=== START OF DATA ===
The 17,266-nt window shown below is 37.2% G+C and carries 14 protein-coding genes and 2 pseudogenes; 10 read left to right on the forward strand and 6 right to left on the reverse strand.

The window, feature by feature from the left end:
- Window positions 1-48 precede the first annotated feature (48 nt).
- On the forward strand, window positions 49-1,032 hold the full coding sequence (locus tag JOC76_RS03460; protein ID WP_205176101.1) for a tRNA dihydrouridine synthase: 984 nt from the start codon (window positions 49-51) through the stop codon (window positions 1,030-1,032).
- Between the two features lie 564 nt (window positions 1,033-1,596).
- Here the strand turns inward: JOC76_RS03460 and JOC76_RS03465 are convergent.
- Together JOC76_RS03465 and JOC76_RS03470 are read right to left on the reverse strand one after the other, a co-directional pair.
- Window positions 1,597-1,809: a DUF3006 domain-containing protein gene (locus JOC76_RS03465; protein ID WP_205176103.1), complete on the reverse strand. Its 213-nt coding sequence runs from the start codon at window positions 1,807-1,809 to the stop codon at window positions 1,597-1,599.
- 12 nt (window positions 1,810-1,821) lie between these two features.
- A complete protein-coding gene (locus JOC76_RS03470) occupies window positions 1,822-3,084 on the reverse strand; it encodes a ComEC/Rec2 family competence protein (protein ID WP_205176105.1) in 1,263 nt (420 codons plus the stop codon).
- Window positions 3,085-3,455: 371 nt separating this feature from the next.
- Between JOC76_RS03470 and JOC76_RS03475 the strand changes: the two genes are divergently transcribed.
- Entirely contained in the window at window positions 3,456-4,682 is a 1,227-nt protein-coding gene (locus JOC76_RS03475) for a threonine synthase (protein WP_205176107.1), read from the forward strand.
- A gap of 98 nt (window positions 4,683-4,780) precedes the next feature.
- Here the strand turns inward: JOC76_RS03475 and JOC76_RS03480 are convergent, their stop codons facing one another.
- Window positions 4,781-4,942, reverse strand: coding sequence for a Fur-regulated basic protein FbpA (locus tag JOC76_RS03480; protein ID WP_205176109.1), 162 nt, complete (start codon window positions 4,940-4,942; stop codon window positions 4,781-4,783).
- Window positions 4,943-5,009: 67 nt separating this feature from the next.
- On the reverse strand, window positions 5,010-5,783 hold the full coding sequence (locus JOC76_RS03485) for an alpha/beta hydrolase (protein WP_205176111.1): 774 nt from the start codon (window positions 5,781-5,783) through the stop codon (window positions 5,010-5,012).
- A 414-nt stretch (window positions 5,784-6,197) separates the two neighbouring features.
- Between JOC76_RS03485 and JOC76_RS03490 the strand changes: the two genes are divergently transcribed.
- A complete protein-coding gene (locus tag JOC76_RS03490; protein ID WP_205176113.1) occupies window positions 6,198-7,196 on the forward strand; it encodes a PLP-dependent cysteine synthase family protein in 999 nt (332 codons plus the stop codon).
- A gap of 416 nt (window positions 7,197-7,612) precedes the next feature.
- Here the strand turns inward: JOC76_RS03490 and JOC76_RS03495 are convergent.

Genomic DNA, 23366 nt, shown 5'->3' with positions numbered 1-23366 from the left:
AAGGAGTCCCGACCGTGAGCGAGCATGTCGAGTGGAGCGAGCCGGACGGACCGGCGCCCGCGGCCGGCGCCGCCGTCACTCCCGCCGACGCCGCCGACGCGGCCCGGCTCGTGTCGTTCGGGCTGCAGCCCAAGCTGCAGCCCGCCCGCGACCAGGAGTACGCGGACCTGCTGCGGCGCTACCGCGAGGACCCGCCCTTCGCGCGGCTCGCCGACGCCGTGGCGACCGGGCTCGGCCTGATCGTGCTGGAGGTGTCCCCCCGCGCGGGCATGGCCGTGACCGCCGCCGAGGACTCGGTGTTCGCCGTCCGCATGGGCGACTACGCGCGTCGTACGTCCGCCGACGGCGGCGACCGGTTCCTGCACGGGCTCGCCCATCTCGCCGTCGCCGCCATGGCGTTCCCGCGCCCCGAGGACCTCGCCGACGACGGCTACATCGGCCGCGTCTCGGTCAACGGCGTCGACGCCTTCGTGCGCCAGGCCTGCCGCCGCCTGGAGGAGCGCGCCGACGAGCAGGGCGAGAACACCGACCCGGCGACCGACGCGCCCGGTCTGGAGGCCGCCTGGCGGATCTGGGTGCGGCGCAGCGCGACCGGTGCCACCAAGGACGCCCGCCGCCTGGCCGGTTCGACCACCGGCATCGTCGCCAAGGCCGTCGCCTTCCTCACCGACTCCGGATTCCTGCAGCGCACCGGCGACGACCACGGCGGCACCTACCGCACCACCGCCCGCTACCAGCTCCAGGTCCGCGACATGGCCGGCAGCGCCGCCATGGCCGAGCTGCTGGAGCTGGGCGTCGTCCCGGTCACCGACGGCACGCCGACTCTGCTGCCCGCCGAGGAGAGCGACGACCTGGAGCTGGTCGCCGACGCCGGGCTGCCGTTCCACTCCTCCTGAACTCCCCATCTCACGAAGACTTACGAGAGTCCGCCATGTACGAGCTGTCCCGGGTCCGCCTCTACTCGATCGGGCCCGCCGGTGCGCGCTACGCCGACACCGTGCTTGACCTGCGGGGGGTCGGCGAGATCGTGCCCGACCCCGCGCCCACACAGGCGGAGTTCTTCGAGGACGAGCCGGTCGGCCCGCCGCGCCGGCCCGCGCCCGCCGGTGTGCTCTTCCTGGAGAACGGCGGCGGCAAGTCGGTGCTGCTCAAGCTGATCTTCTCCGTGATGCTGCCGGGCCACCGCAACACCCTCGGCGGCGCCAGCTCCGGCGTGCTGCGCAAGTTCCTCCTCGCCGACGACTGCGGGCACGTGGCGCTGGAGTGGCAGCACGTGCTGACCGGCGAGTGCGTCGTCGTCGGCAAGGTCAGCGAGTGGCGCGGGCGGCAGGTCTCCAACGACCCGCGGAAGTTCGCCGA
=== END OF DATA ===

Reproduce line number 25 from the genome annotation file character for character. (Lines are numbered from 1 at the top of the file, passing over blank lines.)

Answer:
AAGGAGTCCCGACCGTGAGCGAGCATGTCGAGTGGAGCGAGCCGGACGGACCGGCGCCCGCGGCCGGCGCCGCCGTCACTCCCGCCGACGCCGCCGACGCGGCCCGGCTCGTGTCGTTCGGGCTGCAGCCCAAGCTGCAGCCCGCCCGCGACCAGGAGTACGCGGACCTGCTGCGGCGCTACCGCGAGGACCCGCCCTTCGCGCGGCTCGCCGACGCCGTGGCGACCGGGCTCGGCCTGATCGTGCTGGAGGTGTCCCCCCGCGCGGGCATGGCCGTGACCGCCGCCGAGGACTCGGTGTTCGCCGTCCGCATGGGCGACTACGCGCGTCGTACGTCCGCCGACGGCGGCGACCGGTTCCTGCACGGGCTCGCCCATCTCGCCGTCGCCGCCATGGCGTTCCCGCGCCCCGAGGACCTCGCCGACGACGGCTACATCGGCCGCGTCTCGGTCAACGGCGTCGACGCCTTCGTGCGCCAGGCCTGCCGCCGCCTGGAGGAGCGCGCCGACGAGCAGGGCGAGAACACCGACCCGGCGACCGACGCGCCCGGTCTGGAGGCCGCCTGGCGGATCTGGGTGCGGCGCAGCGCGACCGGTGCCACCAAGGACGCCCGCCGCCTGGCCGGTTCGACCACCGGCATCGTCGCCAAGGCCGTCGCCTTCCTCACCGACTCCGGATTCCTGCAGCGCACCGGCGACGACCACGGCGGCACCTACCGCACCACCGCCCGCTACCAGCTCCAGGTCCGCGACATGGCCGGCAGCGCCGCCATGGCCGAGCTGCTGGAGCTGGGCGTCGTCCCGGTCACCGACGGCACGCCGACTCTGCTGCCCGCCGAGGAGAGCGACGACCTGGAGCTGGTCGCCGACGCCGGGCTGCCGTTCCACTCCTCCTGAACTCCCCATCTCACGAAGACTTACGAGAGTCCGCCATGTACGAGCTGTCCCGGGTCCGCCTCTACTCGATCGGGCCCGCCGGTGCGCGCTACGCCGACACCGTGCTTGACCTGCGGGGGGTCGGCGAGATCGTGCCCGACCCCGCGCCCACACAGGCGGAGTTCTTCGAGGACGAGCCGGTCGGCCCGCCGCGCCGGCCCGCGCCCGCCGGTGTGCTCTTCCTGGAGAACGGCGGCGGCAAGTCGGTGCTGCTCAAGCTGATCTTCTCCGTGATGCTGCCGGGCCACCGCAACACCCTCGGCGGCGCCAGCTCCGGCGTGCTGCGCAAGTTCCTCCTCGCCGACGACTGCGGGCACGTGGCGCTGGAGTGGCAGCACGTGCTGACCGGCGAGTGCGTCGTCGTCGGCAAGGTCAGCGAGTGGCGCGGGCGGCAGGTCTCCAACGACCCGCGGAAGTTCGCCGA